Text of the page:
It is because truth is stranger than fiction that it turns out Avis Dolphin was the name of an actual person before she was the subject of Frieda Wishinksy's latest book. Avis Dolphin is her story, about a young girl's journey from Canada to England on the ill-fated Lusitania during WW1. Avis is lonely and afraid until she meets a kindly professor whose stories of a magical island help her face an uncertain future. And when the Lusitania is attacked, Avis must draw on all her newfound strength to cope with the confusion, terror, and despair.
How can she survive the sudden devastation of the ship? Will the people she cares about, especially the professor, live through the horror and danger? Wishinsky's story is complemented by the art of Willow Dawson, graphic novel illustrations depicting the stories the Professor tells to Avis.
In this guest post, Frieda Wishinsky explains how she learned about making stories from history come to life.
I "found" Avis Dolphin while researching shipwrecks for a non-fiction book. As soon as I read about this 12-year-old who survived the torpedoing of the ocean liner Lusitania on May 7, 1915, I was intrigued. Her story was even more engaging than her name but I had many questions that the facts and official accounts didn’t an …
"Tracing a gang of ruthless outlaws from its birth during the American Civil War to a final bloody showdown in the Territory of Oklahoma, The Winter Family is a hyperkinetic Western noir and a full-on assault to the senses." Intrigued yet? Craig Davidson reports that this novel "lit my synapses up like a pinball machine."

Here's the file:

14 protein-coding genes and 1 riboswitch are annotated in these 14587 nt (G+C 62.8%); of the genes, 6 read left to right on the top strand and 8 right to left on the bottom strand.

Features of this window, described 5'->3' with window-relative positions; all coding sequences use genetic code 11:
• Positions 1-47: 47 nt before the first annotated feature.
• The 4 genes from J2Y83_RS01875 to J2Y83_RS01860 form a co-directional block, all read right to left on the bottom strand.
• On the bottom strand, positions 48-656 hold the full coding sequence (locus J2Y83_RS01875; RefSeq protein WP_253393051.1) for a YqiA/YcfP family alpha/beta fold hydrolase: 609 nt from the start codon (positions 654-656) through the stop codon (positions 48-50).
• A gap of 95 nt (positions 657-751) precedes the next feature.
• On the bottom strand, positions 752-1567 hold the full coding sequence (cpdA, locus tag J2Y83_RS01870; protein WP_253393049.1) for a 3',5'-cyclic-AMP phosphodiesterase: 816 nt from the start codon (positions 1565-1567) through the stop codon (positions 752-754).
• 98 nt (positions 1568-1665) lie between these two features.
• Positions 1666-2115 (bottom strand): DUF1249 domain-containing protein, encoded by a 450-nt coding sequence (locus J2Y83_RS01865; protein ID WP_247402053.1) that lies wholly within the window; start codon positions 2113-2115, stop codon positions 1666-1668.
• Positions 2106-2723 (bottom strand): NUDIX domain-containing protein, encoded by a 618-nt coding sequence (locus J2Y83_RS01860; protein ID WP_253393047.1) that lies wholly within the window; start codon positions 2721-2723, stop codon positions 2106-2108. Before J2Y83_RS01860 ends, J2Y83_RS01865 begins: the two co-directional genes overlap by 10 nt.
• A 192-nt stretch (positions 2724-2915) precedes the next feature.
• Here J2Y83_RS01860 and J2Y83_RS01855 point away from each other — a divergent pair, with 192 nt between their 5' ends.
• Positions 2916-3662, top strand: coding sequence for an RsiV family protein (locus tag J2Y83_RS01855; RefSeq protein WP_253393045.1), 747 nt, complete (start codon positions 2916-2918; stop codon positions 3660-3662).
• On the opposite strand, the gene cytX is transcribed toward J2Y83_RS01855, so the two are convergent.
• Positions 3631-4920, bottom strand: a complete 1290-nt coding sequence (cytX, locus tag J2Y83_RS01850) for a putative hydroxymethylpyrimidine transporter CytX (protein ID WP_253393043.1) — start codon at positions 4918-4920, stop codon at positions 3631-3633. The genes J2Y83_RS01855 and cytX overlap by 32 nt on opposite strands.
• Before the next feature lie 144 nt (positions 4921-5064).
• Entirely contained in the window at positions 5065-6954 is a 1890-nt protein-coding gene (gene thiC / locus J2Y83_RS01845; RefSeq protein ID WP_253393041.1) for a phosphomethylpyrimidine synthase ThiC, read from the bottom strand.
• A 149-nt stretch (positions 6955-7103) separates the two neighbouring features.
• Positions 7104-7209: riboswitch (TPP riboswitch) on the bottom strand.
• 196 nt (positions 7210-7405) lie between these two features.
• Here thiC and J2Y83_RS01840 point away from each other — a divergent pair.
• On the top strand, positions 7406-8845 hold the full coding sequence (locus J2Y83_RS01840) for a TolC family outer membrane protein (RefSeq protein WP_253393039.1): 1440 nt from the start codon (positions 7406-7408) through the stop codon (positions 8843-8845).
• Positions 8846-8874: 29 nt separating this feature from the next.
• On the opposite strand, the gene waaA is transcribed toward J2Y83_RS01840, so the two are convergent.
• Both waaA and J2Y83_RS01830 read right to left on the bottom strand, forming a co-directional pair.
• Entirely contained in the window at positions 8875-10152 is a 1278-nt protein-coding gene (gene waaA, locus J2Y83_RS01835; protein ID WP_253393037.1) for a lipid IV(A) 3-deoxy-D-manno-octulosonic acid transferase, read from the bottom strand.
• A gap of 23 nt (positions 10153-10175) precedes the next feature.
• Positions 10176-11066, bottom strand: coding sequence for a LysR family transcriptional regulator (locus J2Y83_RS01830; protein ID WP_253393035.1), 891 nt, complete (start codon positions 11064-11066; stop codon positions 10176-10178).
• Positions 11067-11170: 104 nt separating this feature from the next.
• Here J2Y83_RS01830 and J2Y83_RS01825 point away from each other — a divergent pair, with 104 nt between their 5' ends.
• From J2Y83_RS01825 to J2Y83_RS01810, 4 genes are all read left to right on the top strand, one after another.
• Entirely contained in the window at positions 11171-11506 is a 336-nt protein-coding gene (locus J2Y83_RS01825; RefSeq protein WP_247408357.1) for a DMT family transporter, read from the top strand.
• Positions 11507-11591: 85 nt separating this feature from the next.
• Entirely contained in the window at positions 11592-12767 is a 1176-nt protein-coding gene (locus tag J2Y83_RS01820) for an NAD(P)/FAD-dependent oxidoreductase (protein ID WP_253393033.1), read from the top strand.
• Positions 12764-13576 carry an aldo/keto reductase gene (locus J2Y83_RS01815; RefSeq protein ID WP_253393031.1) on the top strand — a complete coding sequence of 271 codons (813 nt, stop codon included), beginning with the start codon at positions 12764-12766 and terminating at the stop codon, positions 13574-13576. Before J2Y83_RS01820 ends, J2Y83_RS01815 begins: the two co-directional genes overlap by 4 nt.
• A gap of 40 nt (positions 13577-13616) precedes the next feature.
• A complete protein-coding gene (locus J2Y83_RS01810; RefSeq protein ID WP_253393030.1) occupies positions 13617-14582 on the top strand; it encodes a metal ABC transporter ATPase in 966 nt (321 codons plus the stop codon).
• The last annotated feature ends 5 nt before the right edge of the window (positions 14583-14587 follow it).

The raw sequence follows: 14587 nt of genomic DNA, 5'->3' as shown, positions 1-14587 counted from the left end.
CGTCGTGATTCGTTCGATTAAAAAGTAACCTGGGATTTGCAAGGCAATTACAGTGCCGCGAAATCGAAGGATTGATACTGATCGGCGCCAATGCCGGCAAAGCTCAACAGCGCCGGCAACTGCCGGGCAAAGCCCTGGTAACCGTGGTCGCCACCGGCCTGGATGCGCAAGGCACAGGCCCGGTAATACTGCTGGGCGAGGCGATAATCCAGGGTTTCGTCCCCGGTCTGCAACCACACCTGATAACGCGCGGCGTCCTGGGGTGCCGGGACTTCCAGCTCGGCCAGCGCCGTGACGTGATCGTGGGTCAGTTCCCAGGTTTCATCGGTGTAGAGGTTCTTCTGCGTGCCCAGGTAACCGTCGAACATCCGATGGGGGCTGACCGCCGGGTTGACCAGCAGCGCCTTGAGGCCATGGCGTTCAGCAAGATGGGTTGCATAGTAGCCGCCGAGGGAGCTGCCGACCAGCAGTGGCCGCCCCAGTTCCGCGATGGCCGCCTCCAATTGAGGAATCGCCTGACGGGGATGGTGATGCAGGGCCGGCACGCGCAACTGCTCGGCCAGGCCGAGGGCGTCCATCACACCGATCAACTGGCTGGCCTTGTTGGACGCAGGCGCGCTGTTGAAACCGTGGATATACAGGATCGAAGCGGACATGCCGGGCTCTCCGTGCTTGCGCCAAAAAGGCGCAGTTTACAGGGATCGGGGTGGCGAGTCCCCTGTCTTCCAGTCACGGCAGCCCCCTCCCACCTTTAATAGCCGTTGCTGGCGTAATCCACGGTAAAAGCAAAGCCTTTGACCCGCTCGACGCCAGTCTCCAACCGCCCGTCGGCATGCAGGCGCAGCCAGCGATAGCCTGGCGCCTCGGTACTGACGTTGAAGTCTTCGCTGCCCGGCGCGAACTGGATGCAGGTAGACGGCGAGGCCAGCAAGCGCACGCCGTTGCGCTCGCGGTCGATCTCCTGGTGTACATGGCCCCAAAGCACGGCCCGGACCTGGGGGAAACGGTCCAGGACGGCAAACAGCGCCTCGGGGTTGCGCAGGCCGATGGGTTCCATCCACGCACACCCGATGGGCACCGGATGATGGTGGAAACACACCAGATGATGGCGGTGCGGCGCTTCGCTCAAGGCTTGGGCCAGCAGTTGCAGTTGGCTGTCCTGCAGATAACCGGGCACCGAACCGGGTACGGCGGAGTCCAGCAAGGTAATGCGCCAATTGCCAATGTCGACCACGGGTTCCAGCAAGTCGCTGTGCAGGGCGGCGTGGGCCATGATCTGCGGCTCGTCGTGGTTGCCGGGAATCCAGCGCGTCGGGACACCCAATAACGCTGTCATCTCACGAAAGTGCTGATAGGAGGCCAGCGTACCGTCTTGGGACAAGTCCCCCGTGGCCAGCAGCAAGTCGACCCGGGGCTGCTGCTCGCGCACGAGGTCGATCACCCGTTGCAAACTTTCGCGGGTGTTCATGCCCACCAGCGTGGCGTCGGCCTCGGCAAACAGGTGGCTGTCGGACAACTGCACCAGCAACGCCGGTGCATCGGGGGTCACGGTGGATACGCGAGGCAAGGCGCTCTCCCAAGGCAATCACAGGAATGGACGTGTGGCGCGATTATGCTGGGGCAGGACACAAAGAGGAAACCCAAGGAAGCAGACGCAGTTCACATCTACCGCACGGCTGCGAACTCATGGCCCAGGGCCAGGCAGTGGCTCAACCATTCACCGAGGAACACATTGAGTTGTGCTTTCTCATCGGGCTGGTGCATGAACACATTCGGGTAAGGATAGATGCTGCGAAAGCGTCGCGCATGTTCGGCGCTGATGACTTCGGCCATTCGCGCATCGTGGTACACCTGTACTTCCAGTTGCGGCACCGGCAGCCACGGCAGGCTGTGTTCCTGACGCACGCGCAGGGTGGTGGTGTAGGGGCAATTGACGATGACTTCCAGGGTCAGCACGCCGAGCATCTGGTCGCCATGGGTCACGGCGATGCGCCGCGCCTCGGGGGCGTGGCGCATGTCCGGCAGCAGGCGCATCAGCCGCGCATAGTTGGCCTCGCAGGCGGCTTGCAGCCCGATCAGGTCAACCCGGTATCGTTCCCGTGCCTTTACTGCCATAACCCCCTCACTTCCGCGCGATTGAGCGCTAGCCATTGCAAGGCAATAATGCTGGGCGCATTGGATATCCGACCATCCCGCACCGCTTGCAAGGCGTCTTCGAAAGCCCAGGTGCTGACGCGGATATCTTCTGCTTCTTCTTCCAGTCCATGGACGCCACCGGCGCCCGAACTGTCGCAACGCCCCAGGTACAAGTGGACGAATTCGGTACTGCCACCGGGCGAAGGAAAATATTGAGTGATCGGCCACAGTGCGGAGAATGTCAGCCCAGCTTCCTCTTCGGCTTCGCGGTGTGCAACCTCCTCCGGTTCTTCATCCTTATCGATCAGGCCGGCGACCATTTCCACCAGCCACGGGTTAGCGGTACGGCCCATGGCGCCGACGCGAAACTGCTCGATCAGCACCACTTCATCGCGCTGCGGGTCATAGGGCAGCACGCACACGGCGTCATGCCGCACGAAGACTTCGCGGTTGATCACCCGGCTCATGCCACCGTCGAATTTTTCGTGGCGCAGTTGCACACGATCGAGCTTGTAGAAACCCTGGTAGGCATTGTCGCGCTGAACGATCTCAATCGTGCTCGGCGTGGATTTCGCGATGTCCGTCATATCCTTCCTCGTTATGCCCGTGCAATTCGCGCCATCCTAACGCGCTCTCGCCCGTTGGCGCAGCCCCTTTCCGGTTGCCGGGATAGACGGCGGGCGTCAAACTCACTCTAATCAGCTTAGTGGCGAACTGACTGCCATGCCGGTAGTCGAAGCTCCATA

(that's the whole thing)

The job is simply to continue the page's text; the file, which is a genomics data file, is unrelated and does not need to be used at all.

We're pleased that today we've got Clifford Jackman with a list of Canadian works of historical fiction. It's a good one.
Some years back, I was writing a novel set in Victorian London and I wanted to do a little research—this was before Wikipedia. So, deciding to read some stories set in that time period, I picked up my copy of The Complete Sherlock Holmes. You can imagine my surprise when I found no descriptions of hansom cabs or gaslights or anything like that. Then it struck me: Doyle had no need to describe any of that stuff, because his audience had already known all about it. He would no more provide a detailed description of a hansom cab than a modern writer would describe a Honda Civic.
There are many great challenges in writing a historical novel. You'll never get it all right, anachronisms will always creep in, but you're writing for a modern audience anyway, and what you're searching for is not authenticity but to create a part …
With Remembrance Day falling next week, our resident children's librarian, Julie Booker, shares some titles that reveal the realities of war to younger readers.
Whilst browsing through the stacks for this piece, I found a novel read aloud to me in grade five about a boy who escapes from a concentration camp. The whole plot came rushing back, along with the terror that something so horrifying could happen to a kid, a kid like me. I found myself asking: when should a child learn about war, real war? I've watched the expressions of eleven-year-olds listening to Hana's Suitcase by Karen Levine. It felt as if I were witnessing a loss of innocence.
I spent the weekend reading nine books about war, which I will rate on a scale of tears, beginning with those that didn't make me cry.
The Sky is Falling by Kit Pearson is the first in a trilogy set during WWII. When a German war plane crashes in their English village Norah and her brother, Gavin, are sent to Toronto to live far from danger. As "War Guests," Gavin is the favoured one, leaving Norah to struggl …